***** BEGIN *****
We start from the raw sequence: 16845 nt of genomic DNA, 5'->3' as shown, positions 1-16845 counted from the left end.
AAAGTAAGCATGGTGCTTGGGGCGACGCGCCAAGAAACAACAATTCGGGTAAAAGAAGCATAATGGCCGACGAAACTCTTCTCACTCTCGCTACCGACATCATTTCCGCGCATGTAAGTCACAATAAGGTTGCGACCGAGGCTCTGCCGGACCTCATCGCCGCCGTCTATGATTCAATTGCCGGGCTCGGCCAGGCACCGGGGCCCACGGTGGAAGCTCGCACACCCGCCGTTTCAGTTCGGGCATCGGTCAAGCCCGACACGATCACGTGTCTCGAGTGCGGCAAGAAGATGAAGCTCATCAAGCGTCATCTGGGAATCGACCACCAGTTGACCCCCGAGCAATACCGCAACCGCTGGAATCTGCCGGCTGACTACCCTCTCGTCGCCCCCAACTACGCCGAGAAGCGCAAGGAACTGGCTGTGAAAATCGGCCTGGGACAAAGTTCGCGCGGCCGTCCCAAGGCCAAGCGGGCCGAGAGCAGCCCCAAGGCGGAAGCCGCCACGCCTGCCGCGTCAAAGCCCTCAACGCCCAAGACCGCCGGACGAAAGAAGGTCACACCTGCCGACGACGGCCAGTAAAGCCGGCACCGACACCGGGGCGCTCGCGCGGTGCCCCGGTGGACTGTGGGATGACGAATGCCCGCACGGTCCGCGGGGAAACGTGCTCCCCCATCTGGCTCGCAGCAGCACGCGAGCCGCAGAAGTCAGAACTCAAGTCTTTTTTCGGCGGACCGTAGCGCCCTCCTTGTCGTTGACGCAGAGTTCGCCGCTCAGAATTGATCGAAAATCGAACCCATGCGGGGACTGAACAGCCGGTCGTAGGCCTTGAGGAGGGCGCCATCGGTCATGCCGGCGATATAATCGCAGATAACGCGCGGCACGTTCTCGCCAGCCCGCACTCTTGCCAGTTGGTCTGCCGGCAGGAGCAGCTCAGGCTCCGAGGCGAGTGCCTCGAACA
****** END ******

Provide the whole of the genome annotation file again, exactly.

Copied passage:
We start from the raw sequence: 16845 nt of genomic DNA, 5'->3' as shown, positions 1-16845 counted from the left end.
AAAGTAAGCATGGTGCTTGGGGCGACGCGCCAAGAAACAACAATTCGGGTAAAAGAAGCATAATGGCCGACGAAACTCTTCTCACTCTCGCTACCGACATCATTTCCGCGCATGTAAGTCACAATAAGGTTGCGACCGAGGCTCTGCCGGACCTCATCGCCGCCGTCTATGATTCAATTGCCGGGCTCGGCCAGGCACCGGGGCCCACGGTGGAAGCTCGCACACCCGCCGTTTCAGTTCGGGCATCGGTCAAGCCCGACACGATCACGTGTCTCGAGTGCGGCAAGAAGATGAAGCTCATCAAGCGTCATCTGGGAATCGACCACCAGTTGACCCCCGAGCAATACCGCAACCGCTGGAATCTGCCGGCTGACTACCCTCTCGTCGCCCCCAACTACGCCGAGAAGCGCAAGGAACTGGCTGTGAAAATCGGCCTGGGACAAAGTTCGCGCGGCCGTCCCAAGGCCAAGCGGGCCGAGAGCAGCCCCAAGGCGGAAGCCGCCACGCCTGCCGCGTCAAAGCCCTCAACGCCCAAGACCGCCGGACGAAAGAAGGTCACACCTGCCGACGACGGCCAGTAAAGCCGGCACCGACACCGGGGCGCTCGCGCGGTGCCCCGGTGGACTGTGGGATGACGAATGCCCGCACGGTCCGCGGGGAAACGTGCTCCCCCATCTGGCTCGCAGCAGCACGCGAGCCGCAGAAGTCAGAACTCAAGTCTTTTTTCGGCGGACCGTAGCGCCCTCCTTGTCGTTGACGCAGAGTTCGCCGCTCAGAATTGATCGAAAATCGAACCCATGCGGGGACTGAACAGCCGGTCGTAGGCCTTGAGGAGGGCGCCATCGGTCATGCCGGCGATATAATCGCAGATAACGCGCGGCACGTTCTCGCCAGCCCGCACTCTTGCCAGTTGGTCTGCCGGCAGGAGCAGCTCAGGCTCCGAGGCGAGTGCCTCGAACA